Builders, developers and businesspeople who “flip properties” are accustomed to taking chances. After all, the very nature of the real estate renovation business is speculative. So, they’re comfortable carrying some risk.
That doesn’t mean these risk takers should take unnecessary risk, especially when their investments are on the line. And yet, when it comes to their “Builder’s Risk” coverage – the insurance that they are required to take out for such construction projects – most builders are dangerously exposed.
Builder’s Risk policies are more expensive than your standard homeowners or commercial policies. They also have to be paid in full up front. Within the Builder’s Risk policy are four types of coverage you must have in adequate amounts if you want to protect your construction investment. There are other coverages in a Builder’s Risk policy. However, these four are the coverages we commonly see being deficient in value or not being included at all.
These critical coverage types are for:
- Usable existing structures;
- Soft costs;
- Ordinance or Law – Code; and
- Debris Removal
Let’s take a look to understand what you really need.
Usable Existing Structure
This covers anything that, in the course of your renovation, will remain as a permanent part of the building. Suppose a developer buys a 3-family house for renovation, and plans to keep the building’s framing, windows and roof. This developer needs to look at the “Usable Existing Structure” section and elect coverage for every part that will not be renovated. Let’s say the value of the items that won’t be touched – the framing, windows and roof – totals approximately $300K. That’s the amount of Usable Existing Structure coverage the developer should carry. What we often see, however, are developers carrying coverage that is substantially less than what’s needed. Such a low limit of Usable Existing Structure coverage leaves the developer greatly underinsured. In the event of a bad fire or other property loss, he or she will be out of pocket to replace the framing, windows and roof.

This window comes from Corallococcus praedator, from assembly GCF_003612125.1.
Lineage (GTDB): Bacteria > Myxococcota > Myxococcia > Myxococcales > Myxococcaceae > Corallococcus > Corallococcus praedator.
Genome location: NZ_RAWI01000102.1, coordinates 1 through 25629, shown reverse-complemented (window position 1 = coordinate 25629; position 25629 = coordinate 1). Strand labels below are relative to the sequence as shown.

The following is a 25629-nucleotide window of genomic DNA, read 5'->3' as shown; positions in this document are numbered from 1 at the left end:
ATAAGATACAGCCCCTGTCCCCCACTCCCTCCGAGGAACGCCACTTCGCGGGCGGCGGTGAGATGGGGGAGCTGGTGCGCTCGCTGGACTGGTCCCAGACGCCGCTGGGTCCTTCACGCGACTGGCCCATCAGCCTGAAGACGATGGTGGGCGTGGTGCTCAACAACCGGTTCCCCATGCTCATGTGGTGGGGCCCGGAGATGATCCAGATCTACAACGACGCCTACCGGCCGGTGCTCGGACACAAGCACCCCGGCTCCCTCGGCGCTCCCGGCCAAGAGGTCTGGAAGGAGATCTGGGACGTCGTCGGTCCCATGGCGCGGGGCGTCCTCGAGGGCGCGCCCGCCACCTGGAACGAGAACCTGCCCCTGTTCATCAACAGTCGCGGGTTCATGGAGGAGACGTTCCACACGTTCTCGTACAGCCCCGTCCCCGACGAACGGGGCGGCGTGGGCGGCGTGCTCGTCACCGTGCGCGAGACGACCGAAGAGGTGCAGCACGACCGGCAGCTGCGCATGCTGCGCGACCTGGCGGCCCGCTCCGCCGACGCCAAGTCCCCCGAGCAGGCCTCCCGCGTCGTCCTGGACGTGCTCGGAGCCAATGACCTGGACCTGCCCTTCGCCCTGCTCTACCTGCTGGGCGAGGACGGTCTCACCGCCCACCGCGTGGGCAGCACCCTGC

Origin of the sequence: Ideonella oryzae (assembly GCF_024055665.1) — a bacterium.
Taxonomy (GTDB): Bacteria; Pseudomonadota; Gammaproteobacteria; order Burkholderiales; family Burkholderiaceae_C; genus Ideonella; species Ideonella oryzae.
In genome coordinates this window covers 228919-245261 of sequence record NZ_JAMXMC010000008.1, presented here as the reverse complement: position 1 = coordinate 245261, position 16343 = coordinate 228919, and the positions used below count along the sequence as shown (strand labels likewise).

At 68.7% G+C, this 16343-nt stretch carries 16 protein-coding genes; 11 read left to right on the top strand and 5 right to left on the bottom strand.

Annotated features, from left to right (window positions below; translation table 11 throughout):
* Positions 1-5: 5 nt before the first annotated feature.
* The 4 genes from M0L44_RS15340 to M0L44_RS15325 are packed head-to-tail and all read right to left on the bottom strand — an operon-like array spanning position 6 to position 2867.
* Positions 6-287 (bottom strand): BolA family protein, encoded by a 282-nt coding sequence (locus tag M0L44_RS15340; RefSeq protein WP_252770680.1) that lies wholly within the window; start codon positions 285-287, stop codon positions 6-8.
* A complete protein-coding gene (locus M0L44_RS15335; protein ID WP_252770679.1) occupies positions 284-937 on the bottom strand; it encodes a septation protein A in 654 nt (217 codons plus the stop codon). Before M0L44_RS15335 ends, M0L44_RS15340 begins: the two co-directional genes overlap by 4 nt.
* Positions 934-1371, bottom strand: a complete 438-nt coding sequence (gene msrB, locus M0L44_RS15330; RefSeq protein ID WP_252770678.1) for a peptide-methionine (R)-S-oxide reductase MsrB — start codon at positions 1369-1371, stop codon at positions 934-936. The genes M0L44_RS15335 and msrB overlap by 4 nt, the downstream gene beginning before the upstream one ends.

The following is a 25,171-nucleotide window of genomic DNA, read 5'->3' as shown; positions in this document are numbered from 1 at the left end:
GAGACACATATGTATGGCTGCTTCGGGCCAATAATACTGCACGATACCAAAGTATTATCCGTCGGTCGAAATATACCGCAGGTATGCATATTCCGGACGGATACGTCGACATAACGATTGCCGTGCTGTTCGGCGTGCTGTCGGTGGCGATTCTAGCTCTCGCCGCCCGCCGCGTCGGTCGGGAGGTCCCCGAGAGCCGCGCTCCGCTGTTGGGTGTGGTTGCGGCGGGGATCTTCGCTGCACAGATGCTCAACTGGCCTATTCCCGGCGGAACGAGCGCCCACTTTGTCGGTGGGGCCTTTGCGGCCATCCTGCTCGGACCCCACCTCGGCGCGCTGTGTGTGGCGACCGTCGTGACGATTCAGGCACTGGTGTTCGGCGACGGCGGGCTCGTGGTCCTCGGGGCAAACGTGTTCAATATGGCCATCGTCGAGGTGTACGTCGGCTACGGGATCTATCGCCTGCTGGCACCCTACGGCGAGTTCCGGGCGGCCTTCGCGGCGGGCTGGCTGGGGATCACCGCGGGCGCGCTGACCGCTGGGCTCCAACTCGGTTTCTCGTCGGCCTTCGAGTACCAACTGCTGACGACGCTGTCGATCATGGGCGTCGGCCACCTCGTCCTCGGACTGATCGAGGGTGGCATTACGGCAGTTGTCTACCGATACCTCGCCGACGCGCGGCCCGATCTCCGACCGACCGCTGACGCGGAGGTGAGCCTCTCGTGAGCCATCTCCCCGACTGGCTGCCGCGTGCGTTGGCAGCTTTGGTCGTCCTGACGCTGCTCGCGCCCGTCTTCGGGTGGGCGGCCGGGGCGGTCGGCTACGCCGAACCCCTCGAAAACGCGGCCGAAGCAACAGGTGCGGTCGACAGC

Soft costs refer to indirect construction expenses, such as: interest on money borrowed to finance construction; advertising and promotional expenses; real estate taxes and assessments; architectural or engineering fees; and costs resulting from the renegotiation of your leases. Tick off the boxes for each of the areas you might need. Most builders are way underinsured for soft costs, and many don’t have coverage for them at all. This can be disastrous if a property loss causes a 12-month delay on a project, as the builder will be totally out of luck being compensated for the project’s carrying costs.
If your building burns down, and the city determines the rebuilt structure must meet current requirements for code and other zoning, have the right coverage in place or face prohibitive costs to get this done. Remember – if you were going to keep the existing framing, you might be grandfathered in and aren’t required to upgrade the framing. A fire that destroys the framing may have the building department require you to comply with the current codes where you wouldn’t have had to before the fire.
Simply put, this covers the costs associated with removing debris after a loss (i.e., “demo”). Under most builder’s risk policies, the insurance company will cover debris removal costs up to either $25K or 10% of the total loss paid – whichever is greater. Consumers may purchase an additional dollar amount of debris removal coverage, but oftentimes do not take advantage of this option. This is unwise, because debris removal costs can quickly spiral well past either the $25K or 10% limits. In one recent claim we handled, for example, the city deemed the building unsafe and brought in their own emergency demo contractors to get it done immediately, which drove debris removal costs to $300K. This went well beyond the insured’s coverage limits. Developers: do your due diligence in this important insurance area.
Get Yourself Covered
Builders have risk in their DNA, but they also have a desire to complete successful jobs. Don’t take a risk when it comes to your insurance coverage. Make sure the amount of coverage you carry is sufficient to replace what’s needed so you don’t have to pay out of pocket.